On DVD I am using 3mm stones.  I prepare seats with 3mm bur and that, due to eccentricity explained earlier, would give me seat which is larger than 3mm.  You may say “so what”.  It is a big deal, even if only few hundredth of a millimeter are involved, because the slightest lateral movement of the stone, makes it a candidate for becoming a stone lost.  These imperceptible movements at first, are going to become larger and larger; and that will create excessive wear of prongs from the inside, and one day a client would notice that where it used to be a stone, there would be an ugly hole instead.  To prevent it, a two step procedure is used.  First a stone is secured for setting, and then it is actually set.

For this particular project, a stone is secured for setting by rounding off prong tips.  It will only prevent stone from popping, when sideway pressure is applied.  The seconds phase is using special pusher,  where prongs are driven against stones to lock them in place.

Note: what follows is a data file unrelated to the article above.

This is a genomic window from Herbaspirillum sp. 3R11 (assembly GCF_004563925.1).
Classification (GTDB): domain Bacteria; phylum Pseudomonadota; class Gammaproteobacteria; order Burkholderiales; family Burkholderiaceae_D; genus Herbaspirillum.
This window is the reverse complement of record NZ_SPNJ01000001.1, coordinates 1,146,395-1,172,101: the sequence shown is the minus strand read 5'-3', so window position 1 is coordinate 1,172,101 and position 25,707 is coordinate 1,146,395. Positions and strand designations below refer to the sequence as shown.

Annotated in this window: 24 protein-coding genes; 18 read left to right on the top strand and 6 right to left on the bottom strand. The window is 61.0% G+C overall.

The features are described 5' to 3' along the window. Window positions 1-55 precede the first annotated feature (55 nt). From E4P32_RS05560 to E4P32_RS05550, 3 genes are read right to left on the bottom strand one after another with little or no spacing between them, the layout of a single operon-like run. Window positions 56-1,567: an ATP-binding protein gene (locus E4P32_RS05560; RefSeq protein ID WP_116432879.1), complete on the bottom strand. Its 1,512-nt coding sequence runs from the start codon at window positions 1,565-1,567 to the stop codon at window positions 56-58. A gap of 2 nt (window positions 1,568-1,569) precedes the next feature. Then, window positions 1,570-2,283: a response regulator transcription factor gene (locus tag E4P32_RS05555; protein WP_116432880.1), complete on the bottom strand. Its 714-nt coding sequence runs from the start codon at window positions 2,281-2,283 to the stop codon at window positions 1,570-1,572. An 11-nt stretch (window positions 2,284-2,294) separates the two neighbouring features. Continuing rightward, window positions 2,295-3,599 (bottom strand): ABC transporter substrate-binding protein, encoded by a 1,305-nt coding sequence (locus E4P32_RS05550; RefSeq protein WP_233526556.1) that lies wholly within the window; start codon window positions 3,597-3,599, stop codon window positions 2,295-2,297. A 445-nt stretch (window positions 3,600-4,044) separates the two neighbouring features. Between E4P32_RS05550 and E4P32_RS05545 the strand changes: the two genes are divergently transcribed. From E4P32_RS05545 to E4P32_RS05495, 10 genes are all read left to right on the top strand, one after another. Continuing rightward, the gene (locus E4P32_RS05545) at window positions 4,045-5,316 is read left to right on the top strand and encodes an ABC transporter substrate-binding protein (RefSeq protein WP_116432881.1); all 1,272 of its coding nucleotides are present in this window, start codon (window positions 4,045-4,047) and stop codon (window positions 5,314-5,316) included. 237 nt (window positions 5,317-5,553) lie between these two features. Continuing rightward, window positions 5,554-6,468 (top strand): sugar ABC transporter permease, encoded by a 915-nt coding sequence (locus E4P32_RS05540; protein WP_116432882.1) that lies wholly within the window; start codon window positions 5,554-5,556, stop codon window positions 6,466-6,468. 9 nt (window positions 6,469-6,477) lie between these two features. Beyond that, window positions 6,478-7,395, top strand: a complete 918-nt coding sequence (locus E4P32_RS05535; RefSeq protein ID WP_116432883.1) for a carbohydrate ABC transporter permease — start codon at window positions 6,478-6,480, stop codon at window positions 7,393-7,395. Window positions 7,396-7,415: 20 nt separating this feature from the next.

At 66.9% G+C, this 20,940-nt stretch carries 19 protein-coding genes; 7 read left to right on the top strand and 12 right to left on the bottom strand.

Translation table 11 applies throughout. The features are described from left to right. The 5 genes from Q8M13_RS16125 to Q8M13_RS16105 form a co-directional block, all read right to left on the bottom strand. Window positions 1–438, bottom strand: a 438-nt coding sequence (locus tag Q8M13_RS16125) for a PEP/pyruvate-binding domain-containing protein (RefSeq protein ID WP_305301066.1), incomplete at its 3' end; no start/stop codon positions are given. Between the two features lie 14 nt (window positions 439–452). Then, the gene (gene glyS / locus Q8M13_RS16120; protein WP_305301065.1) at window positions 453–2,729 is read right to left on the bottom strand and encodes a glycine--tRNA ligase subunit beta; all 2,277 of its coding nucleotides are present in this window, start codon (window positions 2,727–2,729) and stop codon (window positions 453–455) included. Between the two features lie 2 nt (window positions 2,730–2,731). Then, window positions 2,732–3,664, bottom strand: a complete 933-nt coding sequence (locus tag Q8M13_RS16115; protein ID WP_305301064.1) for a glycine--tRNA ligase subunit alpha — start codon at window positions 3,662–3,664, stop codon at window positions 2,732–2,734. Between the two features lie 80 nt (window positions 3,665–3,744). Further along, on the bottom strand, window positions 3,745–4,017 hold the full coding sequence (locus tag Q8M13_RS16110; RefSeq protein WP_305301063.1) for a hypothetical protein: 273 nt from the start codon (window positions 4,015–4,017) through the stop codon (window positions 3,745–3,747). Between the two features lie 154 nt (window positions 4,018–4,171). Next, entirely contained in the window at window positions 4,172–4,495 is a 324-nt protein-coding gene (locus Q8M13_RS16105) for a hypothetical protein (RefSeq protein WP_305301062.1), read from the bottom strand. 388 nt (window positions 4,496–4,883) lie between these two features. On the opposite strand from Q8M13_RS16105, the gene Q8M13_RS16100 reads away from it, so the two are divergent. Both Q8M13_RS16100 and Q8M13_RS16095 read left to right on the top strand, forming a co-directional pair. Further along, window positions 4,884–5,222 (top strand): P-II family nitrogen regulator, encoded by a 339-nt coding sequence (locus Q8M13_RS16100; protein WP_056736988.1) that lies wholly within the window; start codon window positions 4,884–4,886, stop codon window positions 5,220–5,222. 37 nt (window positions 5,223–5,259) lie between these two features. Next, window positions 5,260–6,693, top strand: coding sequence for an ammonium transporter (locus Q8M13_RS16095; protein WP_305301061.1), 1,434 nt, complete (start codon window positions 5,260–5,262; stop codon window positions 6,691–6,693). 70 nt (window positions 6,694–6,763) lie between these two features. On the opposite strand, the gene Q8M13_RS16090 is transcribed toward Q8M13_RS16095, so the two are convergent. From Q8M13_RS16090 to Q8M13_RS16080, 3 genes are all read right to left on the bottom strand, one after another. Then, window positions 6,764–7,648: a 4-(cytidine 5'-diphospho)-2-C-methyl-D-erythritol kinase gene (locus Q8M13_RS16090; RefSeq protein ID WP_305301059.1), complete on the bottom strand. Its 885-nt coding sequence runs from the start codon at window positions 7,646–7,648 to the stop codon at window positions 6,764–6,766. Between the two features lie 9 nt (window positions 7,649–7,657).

That covers it.  In conclusion I would like to point out that using techniques demonstrated on DVD and trying out variations with azure patterns, prong patterns, different stone sizes, square stones, combination of square with round, and others – a lot different jewellery can be created.  Every variation will present different set of problems, but if you can successfully follow the DVD, you should be able to solve these problems with relative ease.

Leonid Surpin